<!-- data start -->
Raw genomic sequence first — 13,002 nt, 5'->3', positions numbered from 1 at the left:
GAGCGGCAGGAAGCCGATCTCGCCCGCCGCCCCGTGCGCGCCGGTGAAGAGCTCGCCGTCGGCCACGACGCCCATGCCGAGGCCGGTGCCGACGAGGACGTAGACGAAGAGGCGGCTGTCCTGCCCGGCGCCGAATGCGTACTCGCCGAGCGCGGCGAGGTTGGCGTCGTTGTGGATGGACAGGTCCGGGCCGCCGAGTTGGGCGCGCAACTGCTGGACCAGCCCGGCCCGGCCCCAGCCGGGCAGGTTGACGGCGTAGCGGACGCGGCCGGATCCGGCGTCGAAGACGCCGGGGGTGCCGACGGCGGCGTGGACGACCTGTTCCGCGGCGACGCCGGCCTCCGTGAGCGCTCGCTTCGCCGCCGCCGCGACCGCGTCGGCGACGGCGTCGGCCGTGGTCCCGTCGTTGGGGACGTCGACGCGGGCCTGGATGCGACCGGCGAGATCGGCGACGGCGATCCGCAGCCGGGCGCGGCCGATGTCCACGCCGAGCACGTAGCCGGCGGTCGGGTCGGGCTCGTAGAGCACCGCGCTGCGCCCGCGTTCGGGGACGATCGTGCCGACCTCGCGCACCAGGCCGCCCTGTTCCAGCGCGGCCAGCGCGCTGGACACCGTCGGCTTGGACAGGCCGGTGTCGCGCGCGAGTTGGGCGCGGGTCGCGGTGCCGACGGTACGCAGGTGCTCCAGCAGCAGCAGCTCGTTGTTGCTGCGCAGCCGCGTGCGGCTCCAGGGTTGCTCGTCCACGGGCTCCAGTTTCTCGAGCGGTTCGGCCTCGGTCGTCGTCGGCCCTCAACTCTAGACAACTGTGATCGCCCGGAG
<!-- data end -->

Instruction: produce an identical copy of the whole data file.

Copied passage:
Raw genomic sequence first — 13,002 nt, 5'->3', positions numbered from 1 at the left:
GAGCGGCAGGAAGCCGATCTCGCCCGCCGCCCCGTGCGCGCCGGTGAAGAGCTCGCCGTCGGCCACGACGCCCATGCCGAGGCCGGTGCCGACGAGGACGTAGACGAAGAGGCGGCTGTCCTGCCCGGCGCCGAATGCGTACTCGCCGAGCGCGGCGAGGTTGGCGTCGTTGTGGATGGACAGGTCCGGGCCGCCGAGTTGGGCGCGCAACTGCTGGACCAGCCCGGCCCGGCCCCAGCCGGGCAGGTTGACGGCGTAGCGGACGCGGCCGGATCCGGCGTCGAAGACGCCGGGGGTGCCGACGGCGGCGTGGACGACCTGTTCCGCGGCGACGCCGGCCTCCGTGAGCGCTCGCTTCGCCGCCGCCGCGACCGCGTCGGCGACGGCGTCGGCCGTGGTCCCGTCGTTGGGGACGTCGACGCGGGCCTGGATGCGACCGGCGAGATCGGCGACGGCGATCCGCAGCCGGGCGCGGCCGATGTCCACGCCGAGCACGTAGCCGGCGGTCGGGTCGGGCTCGTAGAGCACCGCGCTGCGCCCGCGTTCGGGGACGATCGTGCCGACCTCGCGCACCAGGCCGCCCTGTTCCAGCGCGGCCAGCGCGCTGGACACCGTCGGCTTGGACAGGCCGGTGTCGCGCGCGAGTTGGGCGCGGGTCGCGGTGCCGACGGTACGCAGGTGCTCCAGCAGCAGCAGCTCGTTGTTGCTGCGCAGCCGCGTGCGGCTCCAGGGTTGCTCGTCCACGGGCTCCAGTTTCTCGAGCGGTTCGGCCTCGGTCGTCGTCGGCCCTCAACTCTAGACAACTGTGATCGCCCGGAG